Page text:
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Instant analysis on Ravens' choosing Jimmy Smith

Ravens reporters and columnists weigh in on the Ravens' first-round pick:

Jamison Hensley: The Ravens took a gamble with Jimmy Smith, but it was the right one. An elite defense, like the one the Ravens had in 2000, has to have a shutdown cornerback. The Ravens have been in search of one since parting ways with Chris McAlister. Like McAlister, Smith has some character issues. But the Ravens got many productive years out of McAlister. Ultimately, this decision will be based on whether Smith develops into a top cornerback in the league and whether the pass rushers the Ravens passed on (Da'Quan Bowers and Muhammad Wilkerson) stack up against him.

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Kevin Van Valkenburg: Every pre-draft analysis that had the Ravens taking Jimmy Smith also included some discussion of how the Ravens have a "strong locker room" that will make Smith less of a character risk. Let's be clear: This is a fantasy. It's part of a mythology that people want you to believe. You can buy into it if you like, but it's a little silly. Knuckleheads tend to do whatever they want. Is Smith a knucklehead? Who knows? People should give him the benefit of doubt for now. But he'll either act like a mature adult or he won't because he chooses to, not because Ray Lewis gives him a lecture on personal conduct.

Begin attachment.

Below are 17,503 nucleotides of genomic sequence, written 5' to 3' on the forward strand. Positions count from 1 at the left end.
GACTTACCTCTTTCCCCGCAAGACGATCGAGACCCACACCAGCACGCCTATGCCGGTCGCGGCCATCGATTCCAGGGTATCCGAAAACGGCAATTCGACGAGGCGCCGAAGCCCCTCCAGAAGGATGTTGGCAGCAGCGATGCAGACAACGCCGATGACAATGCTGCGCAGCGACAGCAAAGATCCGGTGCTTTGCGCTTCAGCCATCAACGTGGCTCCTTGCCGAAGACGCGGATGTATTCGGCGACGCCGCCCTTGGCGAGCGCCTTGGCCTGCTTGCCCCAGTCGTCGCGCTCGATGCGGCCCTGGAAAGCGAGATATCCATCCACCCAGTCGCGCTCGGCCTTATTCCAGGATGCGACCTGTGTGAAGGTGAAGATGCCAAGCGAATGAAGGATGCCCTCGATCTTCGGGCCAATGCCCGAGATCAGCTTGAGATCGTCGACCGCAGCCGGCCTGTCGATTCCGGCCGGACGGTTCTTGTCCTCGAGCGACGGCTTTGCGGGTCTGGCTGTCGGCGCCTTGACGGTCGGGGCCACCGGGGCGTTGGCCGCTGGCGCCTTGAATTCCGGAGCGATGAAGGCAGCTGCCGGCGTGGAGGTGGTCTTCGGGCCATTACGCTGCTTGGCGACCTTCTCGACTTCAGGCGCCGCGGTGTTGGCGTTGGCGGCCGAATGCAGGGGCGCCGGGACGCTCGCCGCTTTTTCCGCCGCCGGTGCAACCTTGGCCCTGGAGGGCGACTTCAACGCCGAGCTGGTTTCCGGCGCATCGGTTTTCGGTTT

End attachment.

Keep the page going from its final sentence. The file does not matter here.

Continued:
Peter Schmuck: Don't let the awkward trade attempt fool you, the Ravens wanted Jimmy Smith badly and felt they would still be able to get him at No. 29 along with the Chicago Bears' fourth-round pick.

Mike Preston: Few know if Jimmy Smith is the final piece of the puzzle to get the Ravens to the Super Bowl, but it is a risk the Ravens had to take.

Ron Fritz: The Ravens needed a cornerback and they got the best one left on the board. He's probably a Top 10 or 15 talent, so they hope to strike gold with another late-round pick.

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